Gwenn Lemoine

Gwenn Lemoine

Flight safety officer

A serviceman for the last 15 years, Gwenn works as a flight attendant with the French air force on board the Airbus A310 and A340, which are similar in every respect to civil commercial aircraft. As a cabin and cargo expert, he is also preparing for the arrival of the future air-to-air refueling aircraft, the 1330 MRTT.

Early military experience

A squadron flight-attendant leader and trainer with more than 3,000 flying hours to his credit, he thought he’d experienced every aspect of life on board the A310, from purely commercial flights, like the Paris-to-Nouméa, to medical evacuations in Haiti and the conflict zones of Afghanistan.

“FSO - a sort of specialized FA”

From FA to FSO

When the former A300 was retired and replaced by the A310, Gwenn and the Novespace team applied their safety and security experience to parabolic flights, which differ from commercial flights in several important ways.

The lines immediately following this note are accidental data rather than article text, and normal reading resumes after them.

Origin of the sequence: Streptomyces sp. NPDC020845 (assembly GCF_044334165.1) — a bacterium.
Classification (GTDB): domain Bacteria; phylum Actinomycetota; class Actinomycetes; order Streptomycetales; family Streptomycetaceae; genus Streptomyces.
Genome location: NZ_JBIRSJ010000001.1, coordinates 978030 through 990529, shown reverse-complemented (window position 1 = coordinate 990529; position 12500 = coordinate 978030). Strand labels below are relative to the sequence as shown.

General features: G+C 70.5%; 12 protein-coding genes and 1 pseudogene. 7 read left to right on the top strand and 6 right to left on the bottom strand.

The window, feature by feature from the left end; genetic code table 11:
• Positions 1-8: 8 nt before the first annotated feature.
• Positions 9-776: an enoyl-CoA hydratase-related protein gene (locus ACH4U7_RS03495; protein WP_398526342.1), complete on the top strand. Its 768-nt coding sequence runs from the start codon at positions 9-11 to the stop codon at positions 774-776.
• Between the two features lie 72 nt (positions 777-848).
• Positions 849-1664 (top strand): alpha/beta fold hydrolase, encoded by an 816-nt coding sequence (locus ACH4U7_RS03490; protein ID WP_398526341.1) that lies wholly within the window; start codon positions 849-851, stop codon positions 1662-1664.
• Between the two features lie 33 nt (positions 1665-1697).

“During certain flight phases, like the safety equipment demonstrations, passengers might be forgiven for thinking they weren’t on board the zero-gravity A310 at all.”

The FSO’s training really comes into its own during parabolic maneuvers, when passenger safety is monitored even more closely to avoid injuries or discomfort resulting from variations in the load factor.

“I think that one of my favorite parts is when the passengers discover weightlessness. It’s always a unique moment – there are no words to describe it. It reminds you of your first zero-gravity flight. It’s quite physically demanding, so this work also allows me to learn more about how the body reacts under different conditions, particularly following the hypergravity and microgravity phases, and as a result of the experiments we do on board. And during purely commercial flights, you don’t get to see what an aircraft like this is really capable of doing. Despite the parabolas, it stays in its flight envelope, which is a unique experience from a professional point of view.”